Table of Contents
Journal of Toxins
Volume 2013 (2013), Article ID 501876, 10 pages
http://dx.doi.org/10.1155/2013/501876
Research Article

Convulsive and Neurodegenerative Effects in Rats of Some Isolated Toxins from the Tityus bahiensis Scorpion Venom

1Laboratory of Pharmacology, Butantan Institute, Avenida Dr. Vital Brazil 1500, 05503-900 São Paulo, SP, Brazil
2Disease Control Coordinating Agency of São Paulo State Public Health Ministry, 01246-000 São Paulo, SP, Brazil
3Laboratory of Biochemistry and Biophysics, Butantan Institute, 05503-900 São Paulo, SP, Brazil

Received 27 June 2013; Revised 10 September 2013; Accepted 13 September 2013

Academic Editor: Andreimar Martins Soares

Copyright © 2013 Luciene Toshie Takeishi Ossanai et al. This is an open access article distributed under the Creative Commons Attribution License, which permits unrestricted use, distribution, and reproduction in any medium, provided the original work is properly cited.

Abstract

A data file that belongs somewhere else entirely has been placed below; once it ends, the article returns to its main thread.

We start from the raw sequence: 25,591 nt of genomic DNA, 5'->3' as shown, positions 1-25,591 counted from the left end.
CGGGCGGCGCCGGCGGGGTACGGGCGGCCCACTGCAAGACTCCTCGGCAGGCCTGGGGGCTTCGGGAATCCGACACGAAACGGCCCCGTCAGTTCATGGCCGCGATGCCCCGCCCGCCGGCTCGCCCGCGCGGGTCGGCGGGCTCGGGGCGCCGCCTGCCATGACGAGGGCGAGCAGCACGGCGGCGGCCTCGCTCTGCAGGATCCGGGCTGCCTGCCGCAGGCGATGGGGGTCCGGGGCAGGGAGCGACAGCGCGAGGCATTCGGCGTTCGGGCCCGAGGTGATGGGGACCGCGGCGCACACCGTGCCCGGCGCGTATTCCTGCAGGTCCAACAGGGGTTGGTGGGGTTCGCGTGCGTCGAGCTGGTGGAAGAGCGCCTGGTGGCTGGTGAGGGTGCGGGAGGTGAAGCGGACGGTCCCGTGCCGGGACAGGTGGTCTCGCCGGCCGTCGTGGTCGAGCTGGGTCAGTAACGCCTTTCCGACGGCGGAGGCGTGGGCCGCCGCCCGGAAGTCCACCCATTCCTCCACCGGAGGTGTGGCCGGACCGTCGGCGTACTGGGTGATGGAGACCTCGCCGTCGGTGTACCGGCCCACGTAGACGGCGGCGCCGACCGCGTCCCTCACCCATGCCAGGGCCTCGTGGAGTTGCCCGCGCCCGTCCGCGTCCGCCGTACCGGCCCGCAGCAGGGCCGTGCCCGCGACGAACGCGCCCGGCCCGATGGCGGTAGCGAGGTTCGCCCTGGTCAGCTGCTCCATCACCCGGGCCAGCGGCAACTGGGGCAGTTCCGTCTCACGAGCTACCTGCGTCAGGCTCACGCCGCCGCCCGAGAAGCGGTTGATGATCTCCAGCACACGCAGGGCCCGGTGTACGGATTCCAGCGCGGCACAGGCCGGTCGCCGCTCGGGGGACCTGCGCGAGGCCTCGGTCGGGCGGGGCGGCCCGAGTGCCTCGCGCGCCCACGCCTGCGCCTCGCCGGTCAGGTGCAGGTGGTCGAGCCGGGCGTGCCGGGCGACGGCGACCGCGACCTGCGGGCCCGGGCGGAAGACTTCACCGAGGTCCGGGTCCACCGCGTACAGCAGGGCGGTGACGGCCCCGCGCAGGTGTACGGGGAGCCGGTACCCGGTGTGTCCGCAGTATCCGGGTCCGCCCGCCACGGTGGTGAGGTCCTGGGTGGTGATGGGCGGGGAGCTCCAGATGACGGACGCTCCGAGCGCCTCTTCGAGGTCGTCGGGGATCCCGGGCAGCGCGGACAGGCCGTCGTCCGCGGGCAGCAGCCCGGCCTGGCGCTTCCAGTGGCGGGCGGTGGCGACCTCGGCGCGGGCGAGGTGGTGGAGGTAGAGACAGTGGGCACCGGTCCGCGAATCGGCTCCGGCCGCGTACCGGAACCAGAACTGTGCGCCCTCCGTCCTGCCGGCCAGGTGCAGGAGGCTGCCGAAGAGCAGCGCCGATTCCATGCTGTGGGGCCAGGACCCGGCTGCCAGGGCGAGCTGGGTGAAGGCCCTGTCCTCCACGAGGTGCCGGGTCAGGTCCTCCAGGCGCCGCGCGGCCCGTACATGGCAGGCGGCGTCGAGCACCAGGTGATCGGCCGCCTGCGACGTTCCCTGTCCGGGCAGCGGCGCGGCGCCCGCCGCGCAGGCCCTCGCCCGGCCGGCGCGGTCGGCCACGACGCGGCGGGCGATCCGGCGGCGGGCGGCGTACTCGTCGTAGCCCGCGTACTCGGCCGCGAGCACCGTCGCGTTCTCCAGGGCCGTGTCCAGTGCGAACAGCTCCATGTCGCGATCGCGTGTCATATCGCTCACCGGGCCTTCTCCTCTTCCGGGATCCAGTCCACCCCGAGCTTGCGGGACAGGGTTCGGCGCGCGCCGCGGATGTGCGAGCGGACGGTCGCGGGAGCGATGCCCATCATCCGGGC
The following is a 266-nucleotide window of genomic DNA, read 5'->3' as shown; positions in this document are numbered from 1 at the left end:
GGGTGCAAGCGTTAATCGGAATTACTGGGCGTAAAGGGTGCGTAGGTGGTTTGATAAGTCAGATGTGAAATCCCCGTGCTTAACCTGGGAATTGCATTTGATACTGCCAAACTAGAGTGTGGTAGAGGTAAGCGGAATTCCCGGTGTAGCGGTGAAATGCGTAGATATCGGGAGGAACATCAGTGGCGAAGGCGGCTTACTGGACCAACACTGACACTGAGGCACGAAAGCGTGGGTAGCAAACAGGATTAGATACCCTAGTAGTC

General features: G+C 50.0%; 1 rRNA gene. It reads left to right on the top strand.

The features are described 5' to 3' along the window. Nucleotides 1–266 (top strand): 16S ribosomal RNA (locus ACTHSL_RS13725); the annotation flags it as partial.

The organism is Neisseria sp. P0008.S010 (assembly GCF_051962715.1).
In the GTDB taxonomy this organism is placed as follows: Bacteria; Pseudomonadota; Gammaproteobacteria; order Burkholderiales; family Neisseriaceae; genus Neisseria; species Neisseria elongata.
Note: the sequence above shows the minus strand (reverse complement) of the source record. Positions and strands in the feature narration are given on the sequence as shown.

Despite Tityus bahiensis being one of the most dangerous scorpions in Brazil, there are few studies about the effects of its venom, which acts mainly on the central nervous system. Previous studies demonstrated the convulsive ability of this venom. The present work aimed to study the hippocampal effects in rats of some toxins isolated from pool V, which induces a pronounced epileptogenic effect. The pool was separated by reverse-phase HPLC, and the peaks with higher yield (Tb V-1, V-5, V-24, V-27, and V-28) were used in the experiments. Cannulae and electrodes were implanted in the hippocampus of male Wistar rats (240–250 g). The animals were divided into six groups that received intracerebral injection of toxin solution (1 or 2 μg/μL) or Ringer solution (control group), and they were submitted to behavioral, electrographic, and histological analysis. All toxins studied evoked electrographic and behavioral epileptic-like activity to different degrees. Moreover, the toxins V-1, V-24, and V-28 caused significant neuronal loss in CA4 ipsi- and contralateral hippocampal areas. These results suggest that toxins from T. bahiensis scorpion, when injected into the hippocampus, are able to act directly on the central nervous system inducing convulsive and neurodegenerative effects.